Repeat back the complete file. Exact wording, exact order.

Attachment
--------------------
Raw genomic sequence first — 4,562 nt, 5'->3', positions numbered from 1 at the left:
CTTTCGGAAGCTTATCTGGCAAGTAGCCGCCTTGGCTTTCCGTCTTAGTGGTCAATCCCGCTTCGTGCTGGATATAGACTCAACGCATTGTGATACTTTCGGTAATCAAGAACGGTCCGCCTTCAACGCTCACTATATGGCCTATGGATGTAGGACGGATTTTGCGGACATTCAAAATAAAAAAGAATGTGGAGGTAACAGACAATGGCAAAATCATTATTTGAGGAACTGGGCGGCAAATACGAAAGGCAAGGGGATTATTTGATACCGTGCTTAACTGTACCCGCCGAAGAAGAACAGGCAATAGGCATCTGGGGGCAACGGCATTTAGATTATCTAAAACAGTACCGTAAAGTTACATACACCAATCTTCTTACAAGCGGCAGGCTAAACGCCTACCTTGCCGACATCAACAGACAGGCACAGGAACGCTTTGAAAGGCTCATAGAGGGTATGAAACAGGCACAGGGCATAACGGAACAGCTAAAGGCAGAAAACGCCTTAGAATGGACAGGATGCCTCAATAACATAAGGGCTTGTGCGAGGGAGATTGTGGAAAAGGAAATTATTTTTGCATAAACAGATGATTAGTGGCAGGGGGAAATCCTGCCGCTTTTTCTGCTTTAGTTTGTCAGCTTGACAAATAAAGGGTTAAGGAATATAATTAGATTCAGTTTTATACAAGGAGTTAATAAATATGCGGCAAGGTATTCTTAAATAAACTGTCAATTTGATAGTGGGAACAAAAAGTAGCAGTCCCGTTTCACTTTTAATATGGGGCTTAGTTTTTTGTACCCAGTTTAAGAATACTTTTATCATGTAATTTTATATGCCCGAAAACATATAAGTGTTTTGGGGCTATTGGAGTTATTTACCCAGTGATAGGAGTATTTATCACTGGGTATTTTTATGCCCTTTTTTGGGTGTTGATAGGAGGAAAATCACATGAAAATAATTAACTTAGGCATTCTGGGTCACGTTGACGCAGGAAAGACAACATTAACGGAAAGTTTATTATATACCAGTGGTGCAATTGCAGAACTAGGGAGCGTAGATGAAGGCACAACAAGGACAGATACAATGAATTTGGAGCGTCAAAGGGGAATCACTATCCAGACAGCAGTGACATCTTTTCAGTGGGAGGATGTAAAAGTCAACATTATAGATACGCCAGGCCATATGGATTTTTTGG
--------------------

Raw genomic sequence first — 4,562 nt, 5'->3', positions numbered from 1 at the left:
CTTTCGGAAGCTTATCTGGCAAGTAGCCGCCTTGGCTTTCCGTCTTAGTGGTCAATCCCGCTTCGTGCTGGATATAGACTCAACGCATTGTGATACTTTCGGTAATCAAGAACGGTCCGCCTTCAACGCTCACTATATGGCCTATGGATGTAGGACGGATTTTGCGGACATTCAAAATAAAAAAGAATGTGGAGGTAACAGACAATGGCAAAATCATTATTTGAGGAACTGGGCGGCAAATACGAAAGGCAAGGGGATTATTTGATACCGTGCTTAACTGTACCCGCCGAAGAAGAACAGGCAATAGGCATCTGGGGGCAACGGCATTTAGATTATCTAAAACAGTACCGTAAAGTTACATACACCAATCTTCTTACAAGCGGCAGGCTAAACGCCTACCTTGCCGACATCAACAGACAGGCACAGGAACGCTTTGAAAGGCTCATAGAGGGTATGAAACAGGCACAGGGCATAACGGAACAGCTAAAGGCAGAAAACGCCTTAGAATGGACAGGATGCCTCAATAACATAAGGGCTTGTGCGAGGGAGATTGTGGAAAAGGAAATTATTTTTGCATAAACAGATGATTAGTGGCAGGGGGAAATCCTGCCGCTTTTTCTGCTTTAGTTTGTCAGCTTGACAAATAAAGGGTTAAGGAATATAATTAGATTCAGTTTTATACAAGGAGTTAATAAATATGCGGCAAGGTATTCTTAAATAAACTGTCAATTTGATAGTGGGAACAAAAAGTAGCAGTCCCGTTTCACTTTTAATATGGGGCTTAGTTTTTTGTACCCAGTTTAAGAATACTTTTATCATGTAATTTTATATGCCCGAAAACATATAAGTGTTTTGGGGCTATTGGAGTTATTTACCCAGTGATAGGAGTATTTATCACTGGGTATTTTTATGCCCTTTTTTGGGTGTTGATAGGAGGAAAATCACATGAAAATAATTAACTTAGGCATTCTGGGTCACGTTGACGCAGGAAAGACAACATTAACGGAAAGTTTATTATATACCAGTGGTGCAATTGCAGAACTAGGGAGCGTAGATGAAGGCACAACAAGGACAGATACAATGAATTTGGAGCGTCAAAGGGGAATCACTATCCAGACAGCAGTGACATCTTTTCAGTGGGAGGATGTAAAAGTCAACATTATAGATACGCCAGGCCATATGGATTTTTTGG